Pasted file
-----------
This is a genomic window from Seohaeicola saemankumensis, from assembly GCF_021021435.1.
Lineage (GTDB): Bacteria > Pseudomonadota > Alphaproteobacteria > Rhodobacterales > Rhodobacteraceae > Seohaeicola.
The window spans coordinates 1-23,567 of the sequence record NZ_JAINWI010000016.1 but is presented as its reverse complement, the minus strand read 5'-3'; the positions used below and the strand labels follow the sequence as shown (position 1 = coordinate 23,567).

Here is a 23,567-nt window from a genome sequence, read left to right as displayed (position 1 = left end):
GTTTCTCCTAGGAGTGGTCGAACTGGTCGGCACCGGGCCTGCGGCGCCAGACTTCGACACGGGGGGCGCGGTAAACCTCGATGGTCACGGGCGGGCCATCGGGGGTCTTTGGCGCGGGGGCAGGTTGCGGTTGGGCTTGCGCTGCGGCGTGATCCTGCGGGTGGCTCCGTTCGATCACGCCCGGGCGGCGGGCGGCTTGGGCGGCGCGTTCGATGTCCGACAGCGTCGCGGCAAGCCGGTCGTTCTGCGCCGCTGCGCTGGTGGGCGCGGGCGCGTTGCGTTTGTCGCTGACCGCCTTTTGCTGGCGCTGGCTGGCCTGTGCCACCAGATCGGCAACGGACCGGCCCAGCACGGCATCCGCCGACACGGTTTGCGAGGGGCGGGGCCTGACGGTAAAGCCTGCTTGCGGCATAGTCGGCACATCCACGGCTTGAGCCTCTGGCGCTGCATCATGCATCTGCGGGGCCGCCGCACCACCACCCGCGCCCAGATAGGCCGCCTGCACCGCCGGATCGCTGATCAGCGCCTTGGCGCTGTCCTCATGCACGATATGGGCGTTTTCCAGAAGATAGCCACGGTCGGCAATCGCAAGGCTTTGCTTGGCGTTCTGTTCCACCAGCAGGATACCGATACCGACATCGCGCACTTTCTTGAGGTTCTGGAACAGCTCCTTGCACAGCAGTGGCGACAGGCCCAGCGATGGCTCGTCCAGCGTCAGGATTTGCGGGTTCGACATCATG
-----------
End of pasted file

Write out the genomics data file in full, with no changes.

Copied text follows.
This is a genomic window from Seohaeicola saemankumensis, from assembly GCF_021021435.1.
Lineage (GTDB): Bacteria > Pseudomonadota > Alphaproteobacteria > Rhodobacterales > Rhodobacteraceae > Seohaeicola.
The window spans coordinates 1-23,567 of the sequence record NZ_JAINWI010000016.1 but is presented as its reverse complement, the minus strand read 5'-3'; the positions used below and the strand labels follow the sequence as shown (position 1 = coordinate 23,567).

Here is a 23,567-nt window from a genome sequence, read left to right as displayed (position 1 = left end):
GTTTCTCCTAGGAGTGGTCGAACTGGTCGGCACCGGGCCTGCGGCGCCAGACTTCGACACGGGGGGCGCGGTAAACCTCGATGGTCACGGGCGGGCCATCGGGGGTCTTTGGCGCGGGGGCAGGTTGCGGTTGGGCTTGCGCTGCGGCGTGATCCTGCGGGTGGCTCCGTTCGATCACGCCCGGGCGGCGGGCGGCTTGGGCGGCGCGTTCGATGTCCGACAGCGTCGCGGCAAGCCGGTCGTTCTGCGCCGCTGCGCTGGTGGGCGCGGGCGCGTTGCGTTTGTCGCTGACCGCCTTTTGCTGGCGCTGGCTGGCCTGTGCCACCAGATCGGCAACGGACCGGCCCAGCACGGCATCCGCCGACACGGTTTGCGAGGGGCGGGGCCTGACGGTAAAGCCTGCTTGCGGCATAGTCGGCACATCCACGGCTTGAGCCTCTGGCGCTGCATCATGCATCTGCGGGGCCGCCGCACCACCACCCGCGCCCAGATAGGCCGCCTGCACCGCCGGATCGCTGATCAGCGCCTTGGCGCTGTCCTCATGCACGATATGGGCGTTTTCCAGAAGATAGCCACGGTCGGCAATCGCAAGGCTTTGCTTGGCGTTCTGTTCCACCAGCAGGATACCGATACCGACATCGCGCACTTTCTTGAGGTTCTGGAACAGCTCCTTGCACAGCAGTGGCGACAGGCCCAGCGATGGCTCGTCCAGCGTCAGGATTTGCGGGTTCGACATCATG